The default smtpd.conf file which ships with OpenBSD listens on the loopback network interface (lo0) and allows for mail from users and daemons on the local machine, as well as permitting email to remote servers. Some more complex configurations are given below.
This first example is the same as the default configuration, but all outgoing mail is forwarded to a remote SMTP server. A secrets file is needed to specify a username and password:
# touch /etc/mail/secrets 
# chmod 640 /etc/mail/secrets 
# chown root:_smtpd /etc/mail/secrets 
# echo "bob username:password" > /etc/mail/secrets
smtpd.conf would look like this:
table aliases file:/etc/mail/aliases 
table secrets file:/etc/mail/secrets 
 
listen on lo0 
 
action "local" mbox alias <aliases> 
action "relay" relay host smtp+tls://bob@smtp.example.com \ 
	auth <secrets> 
 
match for local action "local" 
match for any action "relay"
In this second example, the aim is to permit mail delivery and relaying only for users that can authenticate (using their normal login credentials). An RSA certificate must be provided to prove the server's identity. The mail server listens on all interfaces the default routes point to. Mail with a local destination is sent to an external MDA. First, the RSA certificate is created:
# openssl genrsa -out /etc/ssl/private/mail.example.com.key 4096 
# openssl req -new -x509 -key /etc/ssl/private/mail.example.com.key \ 
	-out /etc/ssl/mail.example.com.crt -days 365 
# chmod 600 /etc/ssl/mail.example.com.crt 
# chmod 600 /etc/ssl/private/mail.example.com.key
In the example above, a certificate valid for one year was created. The configuration file would look like this:
pki mail.example.com cert "/etc/ssl/mail.example.com.crt"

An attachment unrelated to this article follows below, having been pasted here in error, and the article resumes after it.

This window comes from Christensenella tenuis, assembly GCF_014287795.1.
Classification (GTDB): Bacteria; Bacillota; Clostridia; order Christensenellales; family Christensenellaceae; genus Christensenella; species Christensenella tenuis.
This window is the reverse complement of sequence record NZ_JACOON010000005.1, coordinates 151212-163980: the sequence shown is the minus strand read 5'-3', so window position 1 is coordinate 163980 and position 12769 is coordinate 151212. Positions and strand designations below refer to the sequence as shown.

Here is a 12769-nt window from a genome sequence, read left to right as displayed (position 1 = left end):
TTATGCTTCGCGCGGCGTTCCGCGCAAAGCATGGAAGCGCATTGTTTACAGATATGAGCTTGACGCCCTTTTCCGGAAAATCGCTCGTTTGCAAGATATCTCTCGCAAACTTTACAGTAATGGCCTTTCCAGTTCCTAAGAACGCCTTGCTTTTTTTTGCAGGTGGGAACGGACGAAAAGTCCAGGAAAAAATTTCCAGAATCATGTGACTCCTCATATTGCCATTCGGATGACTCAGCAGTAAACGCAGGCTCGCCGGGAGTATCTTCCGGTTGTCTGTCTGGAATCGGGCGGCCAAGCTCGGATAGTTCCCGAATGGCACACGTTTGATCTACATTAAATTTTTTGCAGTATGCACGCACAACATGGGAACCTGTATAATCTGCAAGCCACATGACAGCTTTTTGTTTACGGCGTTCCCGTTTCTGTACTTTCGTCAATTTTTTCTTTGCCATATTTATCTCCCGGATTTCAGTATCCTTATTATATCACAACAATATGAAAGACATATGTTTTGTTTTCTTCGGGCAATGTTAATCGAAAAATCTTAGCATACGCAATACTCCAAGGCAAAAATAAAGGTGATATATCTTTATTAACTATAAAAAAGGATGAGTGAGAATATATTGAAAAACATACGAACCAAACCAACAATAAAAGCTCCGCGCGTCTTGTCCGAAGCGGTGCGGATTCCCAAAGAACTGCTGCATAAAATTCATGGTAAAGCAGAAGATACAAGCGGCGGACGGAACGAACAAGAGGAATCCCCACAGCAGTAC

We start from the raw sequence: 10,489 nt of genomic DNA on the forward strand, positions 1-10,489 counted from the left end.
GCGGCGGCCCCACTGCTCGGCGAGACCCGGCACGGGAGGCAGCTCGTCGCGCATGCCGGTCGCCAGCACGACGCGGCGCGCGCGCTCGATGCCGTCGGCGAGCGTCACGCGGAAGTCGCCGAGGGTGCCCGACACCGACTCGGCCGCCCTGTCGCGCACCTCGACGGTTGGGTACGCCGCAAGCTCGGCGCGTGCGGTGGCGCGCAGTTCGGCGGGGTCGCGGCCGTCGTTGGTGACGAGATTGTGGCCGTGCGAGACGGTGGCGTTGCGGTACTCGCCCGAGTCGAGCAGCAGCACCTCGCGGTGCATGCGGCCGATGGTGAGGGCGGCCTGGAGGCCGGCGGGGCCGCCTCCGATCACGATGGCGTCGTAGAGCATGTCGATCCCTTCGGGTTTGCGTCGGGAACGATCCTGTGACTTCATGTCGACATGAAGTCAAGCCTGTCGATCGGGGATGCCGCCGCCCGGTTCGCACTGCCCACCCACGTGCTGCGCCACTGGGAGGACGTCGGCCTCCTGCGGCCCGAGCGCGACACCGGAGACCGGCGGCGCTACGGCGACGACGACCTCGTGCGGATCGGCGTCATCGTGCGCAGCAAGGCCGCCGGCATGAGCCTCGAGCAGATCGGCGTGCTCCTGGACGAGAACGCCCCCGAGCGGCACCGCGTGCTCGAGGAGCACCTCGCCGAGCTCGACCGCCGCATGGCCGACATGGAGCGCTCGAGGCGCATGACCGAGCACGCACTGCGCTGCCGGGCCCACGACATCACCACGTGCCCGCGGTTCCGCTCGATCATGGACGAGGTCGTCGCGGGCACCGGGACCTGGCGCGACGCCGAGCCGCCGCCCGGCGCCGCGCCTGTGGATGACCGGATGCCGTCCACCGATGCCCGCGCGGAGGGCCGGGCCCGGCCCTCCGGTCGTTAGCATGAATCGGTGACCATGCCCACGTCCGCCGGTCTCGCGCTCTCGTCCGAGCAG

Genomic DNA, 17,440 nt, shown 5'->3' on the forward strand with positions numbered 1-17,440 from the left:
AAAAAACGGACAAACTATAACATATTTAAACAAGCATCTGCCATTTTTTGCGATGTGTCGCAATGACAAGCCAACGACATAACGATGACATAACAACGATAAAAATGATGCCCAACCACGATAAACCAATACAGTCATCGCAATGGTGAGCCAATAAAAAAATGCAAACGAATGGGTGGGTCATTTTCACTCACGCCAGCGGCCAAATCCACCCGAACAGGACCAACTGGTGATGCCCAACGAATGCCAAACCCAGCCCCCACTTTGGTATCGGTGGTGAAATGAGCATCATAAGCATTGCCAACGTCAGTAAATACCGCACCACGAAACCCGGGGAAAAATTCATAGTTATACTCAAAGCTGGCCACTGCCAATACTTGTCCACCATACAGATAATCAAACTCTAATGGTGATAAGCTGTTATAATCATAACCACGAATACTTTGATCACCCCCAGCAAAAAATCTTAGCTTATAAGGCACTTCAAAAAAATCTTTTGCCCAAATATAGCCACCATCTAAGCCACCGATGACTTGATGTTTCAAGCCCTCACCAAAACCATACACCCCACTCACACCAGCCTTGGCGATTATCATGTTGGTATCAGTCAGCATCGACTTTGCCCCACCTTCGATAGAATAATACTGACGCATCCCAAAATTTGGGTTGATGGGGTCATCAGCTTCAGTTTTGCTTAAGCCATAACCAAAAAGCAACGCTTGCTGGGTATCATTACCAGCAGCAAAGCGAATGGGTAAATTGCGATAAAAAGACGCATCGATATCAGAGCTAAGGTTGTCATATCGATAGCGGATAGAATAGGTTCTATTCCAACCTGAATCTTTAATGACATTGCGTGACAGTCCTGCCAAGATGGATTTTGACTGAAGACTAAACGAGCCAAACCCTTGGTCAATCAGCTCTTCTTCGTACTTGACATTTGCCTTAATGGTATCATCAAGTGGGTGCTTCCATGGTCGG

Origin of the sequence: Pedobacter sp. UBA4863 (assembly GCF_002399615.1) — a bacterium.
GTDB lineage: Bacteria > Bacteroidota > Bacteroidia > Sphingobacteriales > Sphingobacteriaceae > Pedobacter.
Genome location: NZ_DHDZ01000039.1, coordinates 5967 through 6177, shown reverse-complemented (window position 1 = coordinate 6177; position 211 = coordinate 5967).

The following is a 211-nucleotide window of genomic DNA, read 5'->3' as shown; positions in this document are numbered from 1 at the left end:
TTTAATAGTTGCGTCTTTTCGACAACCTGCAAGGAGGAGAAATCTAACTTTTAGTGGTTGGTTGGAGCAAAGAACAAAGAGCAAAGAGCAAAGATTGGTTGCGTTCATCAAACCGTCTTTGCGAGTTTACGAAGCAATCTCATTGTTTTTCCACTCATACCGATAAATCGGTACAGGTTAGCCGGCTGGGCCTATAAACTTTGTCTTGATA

pki mail.example.com key "/etc/ssl/private/mail.example.com.key" 
 
table aliases file:/etc/mail/aliases 
 
listen on lo0 
listen on egress tls pki mail.example.com auth 
 
action mda_with_aliases mda "/path/to/mda -f -" alias <aliases> 
action mda_without_aliases mda "/path/to/mda -f -" 
action "relay" relay 
 
match for local action mda_with_aliases 
match from any for domain example.com action mda_without_aliases 
match for any action "relay" 
match auth from any for any action "relay"
For sites that wish to sign messages using DKIM, the dkimproxy package may be used as a filter. The following example is the same as the default configuration, but all outgoing mail is passed to dkimproxy_out on port 10027 for signing. The signed messages are received on port 10028 and tagged for relaying.
table aliases file:/etc/mail/aliases 
 
listen on lo0 
listen on lo0 port 10028 tag DKIM 
 
action "mbox" mbox alias <aliases> 
action "relay" relay 
action relay_dkim relay host smtp://127.0.0.1:10027 
 
match for local action "mbox" 
match tag DKIM for any action "relay" 
match for any action relay_dkim
Sites that accept non-local messages may be able to cut down on the volume of spam received by rejecting forged messages that claim to be from the local domain. The following example uses a list table other-relays to specify the IP addresses of relays that may legitimately originate mail with the owner's domain as the sender.
table aliases file:/etc/mail/aliases 
table other-relays file:/etc/mail/other-relays 
 
listen on lo0 
listen on egress 
 
action "mbox" mbox alias <aliases> 
action "relay" relay 
 
match for local action "mbox" 
match for any action "relay" 
match !from src <other-relays> mail-from "@example.com" for any \ 
      reject 
match from any for domain example.com action "mbox"

mailer.conf(5), table(5), makemap(8), smtpd(8)

smtpd(8) first appeared in OpenBSD 4.6.
October 8, 2018 OpenBSD-current